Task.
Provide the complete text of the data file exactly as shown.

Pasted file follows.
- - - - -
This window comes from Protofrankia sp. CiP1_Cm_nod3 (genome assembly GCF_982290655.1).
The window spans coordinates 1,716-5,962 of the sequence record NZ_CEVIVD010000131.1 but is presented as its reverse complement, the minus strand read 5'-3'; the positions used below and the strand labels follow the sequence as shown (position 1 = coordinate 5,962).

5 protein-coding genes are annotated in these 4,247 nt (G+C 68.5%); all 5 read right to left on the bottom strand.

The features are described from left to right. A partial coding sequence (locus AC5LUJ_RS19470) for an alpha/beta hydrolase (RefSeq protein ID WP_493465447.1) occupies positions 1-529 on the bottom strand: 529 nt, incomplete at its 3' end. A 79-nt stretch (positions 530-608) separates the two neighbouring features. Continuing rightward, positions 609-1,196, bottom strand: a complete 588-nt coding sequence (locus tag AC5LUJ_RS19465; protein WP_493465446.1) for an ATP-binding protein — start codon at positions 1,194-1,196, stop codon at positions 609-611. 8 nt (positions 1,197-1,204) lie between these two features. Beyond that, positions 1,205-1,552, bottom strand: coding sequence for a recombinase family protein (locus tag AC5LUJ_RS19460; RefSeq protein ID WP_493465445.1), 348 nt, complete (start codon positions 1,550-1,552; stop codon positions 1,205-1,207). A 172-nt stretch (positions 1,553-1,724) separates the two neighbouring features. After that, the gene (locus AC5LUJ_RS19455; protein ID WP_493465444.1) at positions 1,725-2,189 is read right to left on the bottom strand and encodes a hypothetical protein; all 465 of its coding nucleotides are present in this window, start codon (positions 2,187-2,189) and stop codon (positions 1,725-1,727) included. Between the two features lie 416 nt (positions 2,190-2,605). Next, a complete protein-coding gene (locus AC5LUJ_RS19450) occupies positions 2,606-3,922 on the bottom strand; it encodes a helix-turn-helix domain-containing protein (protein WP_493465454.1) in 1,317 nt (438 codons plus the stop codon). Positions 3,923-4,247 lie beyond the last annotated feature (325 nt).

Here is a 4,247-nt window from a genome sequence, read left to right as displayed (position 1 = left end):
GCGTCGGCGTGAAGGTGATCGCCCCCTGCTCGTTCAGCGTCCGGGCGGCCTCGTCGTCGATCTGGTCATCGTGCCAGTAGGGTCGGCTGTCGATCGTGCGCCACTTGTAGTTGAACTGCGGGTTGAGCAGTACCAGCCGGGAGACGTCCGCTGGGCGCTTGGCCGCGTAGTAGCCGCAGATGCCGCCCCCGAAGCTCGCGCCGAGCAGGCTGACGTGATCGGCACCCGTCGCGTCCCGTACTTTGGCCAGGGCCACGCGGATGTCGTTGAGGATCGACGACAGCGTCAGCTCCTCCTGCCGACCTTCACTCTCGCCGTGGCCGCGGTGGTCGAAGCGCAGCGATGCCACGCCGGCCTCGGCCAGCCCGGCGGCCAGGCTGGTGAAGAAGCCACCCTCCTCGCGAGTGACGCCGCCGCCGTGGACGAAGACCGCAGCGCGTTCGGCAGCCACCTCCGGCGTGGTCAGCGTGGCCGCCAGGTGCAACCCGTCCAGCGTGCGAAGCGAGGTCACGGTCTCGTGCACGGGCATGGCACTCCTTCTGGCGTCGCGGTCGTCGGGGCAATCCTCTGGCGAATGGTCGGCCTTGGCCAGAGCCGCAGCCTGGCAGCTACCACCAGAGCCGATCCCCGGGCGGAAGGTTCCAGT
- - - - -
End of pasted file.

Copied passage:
This window comes from Protofrankia sp. CiP1_Cm_nod3 (genome assembly GCF_982290655.1).
The window spans coordinates 1,716-5,962 of the sequence record NZ_CEVIVD010000131.1 but is presented as its reverse complement, the minus strand read 5'-3'; the positions used below and the strand labels follow the sequence as shown (position 1 = coordinate 5,962).

5 protein-coding genes are annotated in these 4,247 nt (G+C 68.5%); all 5 read right to left on the bottom strand.

The features are described from left to right. A partial coding sequence (locus AC5LUJ_RS19470) for an alpha/beta hydrolase (RefSeq protein ID WP_493465447.1) occupies positions 1-529 on the bottom strand: 529 nt, incomplete at its 3' end. A 79-nt stretch (positions 530-608) separates the two neighbouring features. Continuing rightward, positions 609-1,196, bottom strand: a complete 588-nt coding sequence (locus tag AC5LUJ_RS19465; protein WP_493465446.1) for an ATP-binding protein — start codon at positions 1,194-1,196, stop codon at positions 609-611. 8 nt (positions 1,197-1,204) lie between these two features. Beyond that, positions 1,205-1,552, bottom strand: coding sequence for a recombinase family protein (locus tag AC5LUJ_RS19460; RefSeq protein ID WP_493465445.1), 348 nt, complete (start codon positions 1,550-1,552; stop codon positions 1,205-1,207). A 172-nt stretch (positions 1,553-1,724) separates the two neighbouring features. After that, the gene (locus AC5LUJ_RS19455; protein ID WP_493465444.1) at positions 1,725-2,189 is read right to left on the bottom strand and encodes a hypothetical protein; all 465 of its coding nucleotides are present in this window, start codon (positions 2,187-2,189) and stop codon (positions 1,725-1,727) included. Between the two features lie 416 nt (positions 2,190-2,605). Next, a complete protein-coding gene (locus AC5LUJ_RS19450) occupies positions 2,606-3,922 on the bottom strand; it encodes a helix-turn-helix domain-containing protein (protein WP_493465454.1) in 1,317 nt (438 codons plus the stop codon). Positions 3,923-4,247 lie beyond the last annotated feature (325 nt).

Here is a 4,247-nt window from a genome sequence, read left to right as displayed (position 1 = left end):
GCGTCGGCGTGAAGGTGATCGCCCCCTGCTCGTTCAGCGTCCGGGCGGCCTCGTCGTCGATCTGGTCATCGTGCCAGTAGGGTCGGCTGTCGATCGTGCGCCACTTGTAGTTGAACTGCGGGTTGAGCAGTACCAGCCGGGAGACGTCCGCTGGGCGCTTGGCCGCGTAGTAGCCGCAGATGCCGCCCCCGAAGCTCGCGCCGAGCAGGCTGACGTGATCGGCACCCGTCGCGTCCCGTACTTTGGCCAGGGCCACGCGGATGTCGTTGAGGATCGACGACAGCGTCAGCTCCTCCTGCCGACCTTCACTCTCGCCGTGGCCGCGGTGGTCGAAGCGCAGCGATGCCACGCCGGCCTCGGCCAGCCCGGCGGCCAGGCTGGTGAAGAAGCCACCCTCCTCGCGAGTGACGCCGCCGCCGTGGACGAAGACCGCAGCGCGTTCGGCAGCCACCTCCGGCGTGGTCAGCGTGGCCGCCAGGTGCAACCCGTCCAGCGTGCGAAGCGAGGTCACGGTCTCGTGCACGGGCATGGCACTCCTTCTGGCGTCGCGGTCGTCGGGGCAATCCTCTGGCGAATGGTCGGCCTTGGCCAGAGCCGCAGCCTGGCAGCTACCACCAGAGCCGATCCCCGGGCGGAAGGTTCCAGT